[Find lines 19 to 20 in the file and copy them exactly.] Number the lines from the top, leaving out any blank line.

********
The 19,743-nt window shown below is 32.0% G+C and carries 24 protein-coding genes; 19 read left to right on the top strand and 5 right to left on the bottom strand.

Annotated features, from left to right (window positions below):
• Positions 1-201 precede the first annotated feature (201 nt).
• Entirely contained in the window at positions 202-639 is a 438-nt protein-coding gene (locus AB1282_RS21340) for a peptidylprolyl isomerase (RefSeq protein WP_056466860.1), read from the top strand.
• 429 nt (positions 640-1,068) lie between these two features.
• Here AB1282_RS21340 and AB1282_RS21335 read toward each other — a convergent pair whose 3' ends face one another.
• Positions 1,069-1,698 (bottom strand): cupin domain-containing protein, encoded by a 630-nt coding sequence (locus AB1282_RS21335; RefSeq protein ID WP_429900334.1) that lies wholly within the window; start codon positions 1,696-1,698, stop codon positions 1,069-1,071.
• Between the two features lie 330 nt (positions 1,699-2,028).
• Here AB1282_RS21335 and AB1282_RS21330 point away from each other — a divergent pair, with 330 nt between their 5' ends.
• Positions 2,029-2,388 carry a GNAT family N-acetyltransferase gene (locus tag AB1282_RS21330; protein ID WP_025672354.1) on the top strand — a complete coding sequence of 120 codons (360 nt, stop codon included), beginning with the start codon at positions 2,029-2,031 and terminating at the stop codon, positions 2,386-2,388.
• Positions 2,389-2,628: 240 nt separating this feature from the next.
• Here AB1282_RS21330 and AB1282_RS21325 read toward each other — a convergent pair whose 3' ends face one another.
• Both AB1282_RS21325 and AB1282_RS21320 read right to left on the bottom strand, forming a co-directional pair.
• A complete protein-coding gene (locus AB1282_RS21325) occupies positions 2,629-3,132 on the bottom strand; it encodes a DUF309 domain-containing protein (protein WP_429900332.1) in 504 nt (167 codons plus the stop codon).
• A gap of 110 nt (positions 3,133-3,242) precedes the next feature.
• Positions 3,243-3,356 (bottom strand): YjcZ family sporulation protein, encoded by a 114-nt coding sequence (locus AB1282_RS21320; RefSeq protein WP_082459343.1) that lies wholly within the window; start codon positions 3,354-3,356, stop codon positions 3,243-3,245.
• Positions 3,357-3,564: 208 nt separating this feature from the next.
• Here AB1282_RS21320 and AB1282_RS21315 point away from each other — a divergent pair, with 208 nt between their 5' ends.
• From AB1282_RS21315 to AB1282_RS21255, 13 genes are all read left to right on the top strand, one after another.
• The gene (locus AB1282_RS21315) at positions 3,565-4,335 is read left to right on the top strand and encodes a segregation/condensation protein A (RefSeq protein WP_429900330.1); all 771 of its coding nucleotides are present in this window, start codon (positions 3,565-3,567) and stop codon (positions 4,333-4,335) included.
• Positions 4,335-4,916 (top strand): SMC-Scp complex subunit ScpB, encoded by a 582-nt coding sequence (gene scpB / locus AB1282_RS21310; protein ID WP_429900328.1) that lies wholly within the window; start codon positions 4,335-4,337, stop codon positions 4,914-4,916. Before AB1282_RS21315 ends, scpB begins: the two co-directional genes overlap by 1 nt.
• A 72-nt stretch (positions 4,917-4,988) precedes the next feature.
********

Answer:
• From AB1282_RS21315 to AB1282_RS21255, 13 genes are all read left to right on the top strand, one after another.
• The gene (locus AB1282_RS21315) at positions 3,565-4,335 is read left to right on the top strand and encodes a segregation/condensation protein A (RefSeq protein WP_429900330.1); all 771 of its coding nucleotides are present in this window, start codon (positions 3,565-3,567) and stop codon (positions 4,333-4,335) included.